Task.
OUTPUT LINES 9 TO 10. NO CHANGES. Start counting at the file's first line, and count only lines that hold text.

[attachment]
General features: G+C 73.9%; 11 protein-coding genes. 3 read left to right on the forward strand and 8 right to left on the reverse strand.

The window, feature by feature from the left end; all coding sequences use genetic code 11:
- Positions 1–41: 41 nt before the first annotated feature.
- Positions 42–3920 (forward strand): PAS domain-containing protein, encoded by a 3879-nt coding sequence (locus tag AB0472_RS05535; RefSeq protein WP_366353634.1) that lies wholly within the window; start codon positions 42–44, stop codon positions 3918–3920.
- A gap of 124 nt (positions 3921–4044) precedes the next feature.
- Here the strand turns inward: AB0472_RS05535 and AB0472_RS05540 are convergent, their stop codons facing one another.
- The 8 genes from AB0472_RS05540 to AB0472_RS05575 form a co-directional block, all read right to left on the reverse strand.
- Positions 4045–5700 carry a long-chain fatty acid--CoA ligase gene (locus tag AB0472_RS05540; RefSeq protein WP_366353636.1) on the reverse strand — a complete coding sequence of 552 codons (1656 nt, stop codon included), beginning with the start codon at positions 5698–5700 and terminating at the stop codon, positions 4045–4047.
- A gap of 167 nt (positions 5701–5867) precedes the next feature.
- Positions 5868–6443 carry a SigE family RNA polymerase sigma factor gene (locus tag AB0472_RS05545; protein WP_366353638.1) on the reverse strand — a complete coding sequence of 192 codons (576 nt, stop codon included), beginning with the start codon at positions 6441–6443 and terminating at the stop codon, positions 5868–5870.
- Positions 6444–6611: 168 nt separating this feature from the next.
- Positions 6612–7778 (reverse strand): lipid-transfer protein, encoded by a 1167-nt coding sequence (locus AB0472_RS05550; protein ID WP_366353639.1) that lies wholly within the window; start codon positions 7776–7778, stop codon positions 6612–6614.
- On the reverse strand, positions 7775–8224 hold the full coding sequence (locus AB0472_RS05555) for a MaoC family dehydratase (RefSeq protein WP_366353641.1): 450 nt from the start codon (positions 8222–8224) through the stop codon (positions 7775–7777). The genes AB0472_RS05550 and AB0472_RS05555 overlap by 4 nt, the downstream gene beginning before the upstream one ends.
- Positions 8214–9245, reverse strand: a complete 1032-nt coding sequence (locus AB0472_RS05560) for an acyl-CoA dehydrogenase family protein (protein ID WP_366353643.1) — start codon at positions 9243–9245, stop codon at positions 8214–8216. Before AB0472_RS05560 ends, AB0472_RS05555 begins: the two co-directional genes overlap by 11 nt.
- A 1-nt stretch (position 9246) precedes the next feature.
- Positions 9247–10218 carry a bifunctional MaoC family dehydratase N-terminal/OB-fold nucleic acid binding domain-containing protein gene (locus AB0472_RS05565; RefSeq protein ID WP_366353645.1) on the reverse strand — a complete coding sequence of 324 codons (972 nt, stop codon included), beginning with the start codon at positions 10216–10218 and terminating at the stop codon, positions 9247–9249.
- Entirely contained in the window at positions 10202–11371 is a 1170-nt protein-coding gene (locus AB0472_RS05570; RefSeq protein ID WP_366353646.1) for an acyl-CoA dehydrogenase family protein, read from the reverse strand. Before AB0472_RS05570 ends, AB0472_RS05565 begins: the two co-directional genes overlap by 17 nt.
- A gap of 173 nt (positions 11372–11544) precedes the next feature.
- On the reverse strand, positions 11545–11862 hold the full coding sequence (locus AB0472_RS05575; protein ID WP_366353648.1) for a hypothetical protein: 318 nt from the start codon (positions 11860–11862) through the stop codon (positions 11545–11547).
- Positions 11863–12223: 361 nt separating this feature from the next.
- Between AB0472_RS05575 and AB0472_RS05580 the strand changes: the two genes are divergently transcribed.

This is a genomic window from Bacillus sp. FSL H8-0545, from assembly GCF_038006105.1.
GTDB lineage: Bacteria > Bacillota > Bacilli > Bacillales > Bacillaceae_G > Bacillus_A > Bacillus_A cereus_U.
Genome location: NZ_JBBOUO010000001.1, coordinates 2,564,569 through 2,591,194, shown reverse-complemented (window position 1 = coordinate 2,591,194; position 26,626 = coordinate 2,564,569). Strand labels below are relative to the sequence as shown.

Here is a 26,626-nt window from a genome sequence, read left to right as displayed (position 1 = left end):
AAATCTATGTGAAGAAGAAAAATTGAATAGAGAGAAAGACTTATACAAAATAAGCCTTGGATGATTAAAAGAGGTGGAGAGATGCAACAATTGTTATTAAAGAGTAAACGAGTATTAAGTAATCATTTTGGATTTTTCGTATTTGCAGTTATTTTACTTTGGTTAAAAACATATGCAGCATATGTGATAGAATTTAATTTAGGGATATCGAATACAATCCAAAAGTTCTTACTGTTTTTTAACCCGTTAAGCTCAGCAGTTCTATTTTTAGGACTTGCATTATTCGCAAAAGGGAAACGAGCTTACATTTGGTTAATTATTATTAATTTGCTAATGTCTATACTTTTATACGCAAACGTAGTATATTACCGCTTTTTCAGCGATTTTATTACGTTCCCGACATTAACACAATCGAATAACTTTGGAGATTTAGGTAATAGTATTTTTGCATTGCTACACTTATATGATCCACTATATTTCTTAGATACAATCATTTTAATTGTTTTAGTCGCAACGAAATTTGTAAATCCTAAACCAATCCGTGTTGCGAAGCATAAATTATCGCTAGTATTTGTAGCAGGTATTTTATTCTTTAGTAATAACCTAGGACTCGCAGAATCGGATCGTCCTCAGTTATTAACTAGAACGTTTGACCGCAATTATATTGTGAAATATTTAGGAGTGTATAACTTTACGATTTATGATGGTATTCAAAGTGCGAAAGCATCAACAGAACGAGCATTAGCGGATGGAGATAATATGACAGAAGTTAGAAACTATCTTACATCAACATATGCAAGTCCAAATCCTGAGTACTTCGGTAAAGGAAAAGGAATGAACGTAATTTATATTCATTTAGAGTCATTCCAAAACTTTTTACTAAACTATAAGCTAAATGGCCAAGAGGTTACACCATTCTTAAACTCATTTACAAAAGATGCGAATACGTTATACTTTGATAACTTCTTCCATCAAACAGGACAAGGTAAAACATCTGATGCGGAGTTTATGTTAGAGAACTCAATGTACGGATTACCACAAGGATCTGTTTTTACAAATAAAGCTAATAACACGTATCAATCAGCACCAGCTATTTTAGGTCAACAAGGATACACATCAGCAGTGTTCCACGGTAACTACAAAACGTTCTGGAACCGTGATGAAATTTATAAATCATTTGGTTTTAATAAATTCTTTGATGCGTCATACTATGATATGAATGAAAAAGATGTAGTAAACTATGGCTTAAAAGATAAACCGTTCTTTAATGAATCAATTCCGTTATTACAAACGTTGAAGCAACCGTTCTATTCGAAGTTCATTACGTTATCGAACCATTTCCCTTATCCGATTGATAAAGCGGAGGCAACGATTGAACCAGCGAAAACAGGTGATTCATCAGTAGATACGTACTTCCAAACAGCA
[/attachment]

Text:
- A gap of 167 nt (positions 5701–5867) precedes the next feature.
- Positions 5868–6443 carry a SigE family RNA polymerase sigma factor gene (locus tag AB0472_RS05545; protein WP_366353638.1) on the reverse strand — a complete coding sequence of 192 codons (576 nt, stop codon included), beginning with the start codon at positions 6441–6443 and terminating at the stop codon, positions 5868–5870.